Anyone who witnessed Stoke City’s narrow defeat to Tottenham last Saturday could not have failed to notice the impact of Tuncay when he was introduced from the bench around the hour mark. The Turk injected hitherto unseen invention into the Potters’ display, creating chances out of thin air for himself and others and all but single-handedly turning a team that was running out of ideas into one that was unlucky not to claim at least a point.
Tony Pulis, however, is not “anyone”, and preferred to play down Tuncay’s influence, focusing instead on his glaring close range miss and making the bizarre claim that Stoke were already on top before his introduction – an assessment that few spectators would have shared. The Potters’ boss has sent out decidedly mixed messages about the Turkish captain’s future in the Potteries of late. A strong, goal-laden pre-season earned plaudits from Pulis, and suggested that the erstwhile Middlesbrough man might finally put a turbulent first season behind him and make a real impact this time around. However, in spite of his impressive form, Tuncay once again found himself among the substitutes when the Potters kicked off their season against Wolves, while £11m was spent on two new forwards, with the manager less than shy about his intentions to bring in another before the window closes. Rumours of a move refuse to go away, with Pulis conceding that last summer’s £5m signing could join the exodus from the Britannia Stadium.
Tuncay’s arrival in the Potteries in August 2009 looked to be a real coup, but things seemed to go awry fairly quickly. It was almost five months before he was given a start in the league, and he struggled to hold down a regular place. Concerns expressed in some quarters about how he would fit into Stoke’s rigid formation appeared well-founded. Tuncay’s favoured positions were well-known to be in the hole behind the strikers, where he operated for Middlesbrough, or on the left of a fluid front three, where he is deployed for the Turkish national side. Yet wide players in a Pulis system are not granted the same freedom in which he thrives for his country, while the player in the hole at Stoke is the target man, expected to win the long balls in the air – hardly the strongest suit of the 5”11 Turk.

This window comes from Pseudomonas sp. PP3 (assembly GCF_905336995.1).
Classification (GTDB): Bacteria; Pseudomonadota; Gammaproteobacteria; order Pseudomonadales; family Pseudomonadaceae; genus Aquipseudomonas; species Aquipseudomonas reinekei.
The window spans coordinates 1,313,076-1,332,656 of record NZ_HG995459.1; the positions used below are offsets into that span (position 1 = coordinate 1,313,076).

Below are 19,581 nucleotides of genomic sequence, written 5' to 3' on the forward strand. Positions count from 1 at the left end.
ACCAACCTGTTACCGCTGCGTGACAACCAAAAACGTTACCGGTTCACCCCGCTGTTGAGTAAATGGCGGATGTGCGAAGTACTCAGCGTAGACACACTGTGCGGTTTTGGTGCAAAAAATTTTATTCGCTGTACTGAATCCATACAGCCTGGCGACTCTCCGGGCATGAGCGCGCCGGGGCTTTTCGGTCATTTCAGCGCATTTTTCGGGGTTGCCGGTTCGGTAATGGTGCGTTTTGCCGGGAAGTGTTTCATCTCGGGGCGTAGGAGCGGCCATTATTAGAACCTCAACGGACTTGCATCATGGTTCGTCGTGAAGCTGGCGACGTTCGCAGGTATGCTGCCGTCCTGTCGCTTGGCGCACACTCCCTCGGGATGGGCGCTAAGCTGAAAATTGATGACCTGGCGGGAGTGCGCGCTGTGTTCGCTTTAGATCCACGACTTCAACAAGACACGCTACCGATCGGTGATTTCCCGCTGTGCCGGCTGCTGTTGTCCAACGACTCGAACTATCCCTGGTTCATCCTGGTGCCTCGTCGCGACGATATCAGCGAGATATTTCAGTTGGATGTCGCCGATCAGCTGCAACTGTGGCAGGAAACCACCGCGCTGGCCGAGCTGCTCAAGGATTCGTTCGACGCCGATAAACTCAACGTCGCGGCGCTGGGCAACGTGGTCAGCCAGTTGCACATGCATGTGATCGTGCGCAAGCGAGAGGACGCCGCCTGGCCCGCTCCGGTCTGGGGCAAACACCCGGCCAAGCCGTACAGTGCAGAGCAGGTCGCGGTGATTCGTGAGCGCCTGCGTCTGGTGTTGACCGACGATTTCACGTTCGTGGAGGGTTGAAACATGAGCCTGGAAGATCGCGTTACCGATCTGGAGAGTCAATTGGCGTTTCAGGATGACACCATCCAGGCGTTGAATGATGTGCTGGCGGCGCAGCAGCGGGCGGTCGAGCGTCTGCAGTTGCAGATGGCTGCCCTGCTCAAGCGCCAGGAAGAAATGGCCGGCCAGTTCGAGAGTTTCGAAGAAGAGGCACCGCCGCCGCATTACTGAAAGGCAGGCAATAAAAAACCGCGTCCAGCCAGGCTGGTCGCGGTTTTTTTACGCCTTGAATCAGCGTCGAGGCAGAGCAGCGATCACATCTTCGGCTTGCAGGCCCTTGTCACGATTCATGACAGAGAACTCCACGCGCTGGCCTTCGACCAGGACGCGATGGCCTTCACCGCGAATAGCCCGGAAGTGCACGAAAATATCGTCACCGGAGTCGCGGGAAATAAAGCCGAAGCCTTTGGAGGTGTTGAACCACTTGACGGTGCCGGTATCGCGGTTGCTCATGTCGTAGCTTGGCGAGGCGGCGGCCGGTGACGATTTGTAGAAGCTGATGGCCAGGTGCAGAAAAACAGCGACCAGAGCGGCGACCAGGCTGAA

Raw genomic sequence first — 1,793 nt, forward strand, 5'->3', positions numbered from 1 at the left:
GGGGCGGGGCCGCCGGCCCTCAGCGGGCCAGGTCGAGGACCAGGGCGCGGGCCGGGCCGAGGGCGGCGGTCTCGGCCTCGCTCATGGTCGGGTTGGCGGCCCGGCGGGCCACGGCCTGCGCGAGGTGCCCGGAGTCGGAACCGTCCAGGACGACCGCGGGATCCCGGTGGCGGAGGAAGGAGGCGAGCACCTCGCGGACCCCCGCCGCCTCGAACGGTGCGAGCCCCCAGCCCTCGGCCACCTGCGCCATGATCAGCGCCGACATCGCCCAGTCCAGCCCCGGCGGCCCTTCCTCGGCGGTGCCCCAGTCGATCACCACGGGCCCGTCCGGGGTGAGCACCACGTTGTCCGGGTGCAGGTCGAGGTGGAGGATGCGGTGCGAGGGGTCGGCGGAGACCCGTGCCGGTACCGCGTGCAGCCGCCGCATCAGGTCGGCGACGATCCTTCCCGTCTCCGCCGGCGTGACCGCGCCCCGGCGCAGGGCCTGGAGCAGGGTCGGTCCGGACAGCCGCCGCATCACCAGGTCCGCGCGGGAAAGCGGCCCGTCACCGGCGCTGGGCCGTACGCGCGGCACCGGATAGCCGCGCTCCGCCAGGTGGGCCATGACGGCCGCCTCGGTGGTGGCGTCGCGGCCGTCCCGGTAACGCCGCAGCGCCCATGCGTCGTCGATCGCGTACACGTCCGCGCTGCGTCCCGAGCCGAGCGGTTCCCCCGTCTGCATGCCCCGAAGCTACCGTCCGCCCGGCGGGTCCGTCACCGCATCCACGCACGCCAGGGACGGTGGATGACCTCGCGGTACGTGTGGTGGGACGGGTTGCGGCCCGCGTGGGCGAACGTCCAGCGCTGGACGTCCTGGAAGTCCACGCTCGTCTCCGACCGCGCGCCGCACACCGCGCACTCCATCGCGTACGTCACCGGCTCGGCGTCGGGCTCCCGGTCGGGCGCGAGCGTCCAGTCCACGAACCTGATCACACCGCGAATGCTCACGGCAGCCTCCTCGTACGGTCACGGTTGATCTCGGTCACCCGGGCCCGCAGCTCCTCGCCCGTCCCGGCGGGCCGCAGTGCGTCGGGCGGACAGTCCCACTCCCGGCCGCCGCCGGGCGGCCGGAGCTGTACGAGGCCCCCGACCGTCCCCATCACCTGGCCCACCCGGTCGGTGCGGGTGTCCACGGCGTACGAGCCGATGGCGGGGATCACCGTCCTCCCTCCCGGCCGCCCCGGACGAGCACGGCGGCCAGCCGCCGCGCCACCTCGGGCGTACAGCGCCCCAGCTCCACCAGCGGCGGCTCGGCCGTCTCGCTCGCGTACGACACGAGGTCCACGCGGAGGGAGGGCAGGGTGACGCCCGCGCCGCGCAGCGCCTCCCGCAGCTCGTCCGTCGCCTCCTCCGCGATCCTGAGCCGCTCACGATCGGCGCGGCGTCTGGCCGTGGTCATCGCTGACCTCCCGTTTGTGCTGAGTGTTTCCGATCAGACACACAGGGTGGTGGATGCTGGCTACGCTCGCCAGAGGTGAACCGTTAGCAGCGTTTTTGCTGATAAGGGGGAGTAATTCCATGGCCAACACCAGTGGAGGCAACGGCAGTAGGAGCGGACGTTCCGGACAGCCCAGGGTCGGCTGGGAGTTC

It is important not to overstate the player’s influence of course. So far, Tuncay’s deification by a large percentage of the Potters’ faithful is not commensurate with performances that have often seen him flatter to deceive. It is fair to say that he is not blameless for his relative lack of success at Stoke so far, while equally the manager can hardly be blamed for not wanting to abandon a system that has seen the club enjoy its most successful spell in 30 years.
Yet Tuncay has shown enough, even without his stellar pre-Stoke reputation, to warrant a fairer crack of the whip. It is ironic that the arrival of two strikers that has seemingly pushed him closer to the exit may between them hold the key to getting the best from him. Kenwyne Jones’s pace and power, as well as his ability to lead the line, might finally allow Tuncay to be used as the skilful support striker, sparking the long-awaited evolution in style. Jon Walters meanwhile, has already shown the makings of an understanding with the ex-Middlesbrough man in the pitch time they have shared so far, and the Ireland B international’s presence on the right wing, where he frequently played for Ipswich, would still provide a target for the team’s trademark direct, diagonal punts, while perhaps enabling a more subtle front two – such as Tuncay and Ricardo Fuller – to run riot.
There is still a missing piece of the jigsaw somewhere regarding the Tuncay puzzle. Numerous questions hang over his continued exclusion. Is it his attitude? Is there a rift with Pulis? Is it down to some complicated contract clause? Moreover, why was the considerable sum of £5m spent on a player that didn’t obviously fit into the team’s style of play?
Just 12 months in, Tuncay is already at the crossroads of his Stoke career. It is not too late for him to shine in a Stoke shirt – he has been in fine form of late, and he has earned the manager’s praise, as well as his ire, in recent weeks. Yet it seems just as likely that he will depart, and on some level, that would be an understandable decision for both parties – the Turk may end up somewhere where his abilities are better utilised and appreciated, while Stoke might profit better by replacing him with a player more at home in their system. A parting of ways, nevertheless, would be tinged with sadness, because players possessing his gifts and guile are rare in Stoke-On-Trent.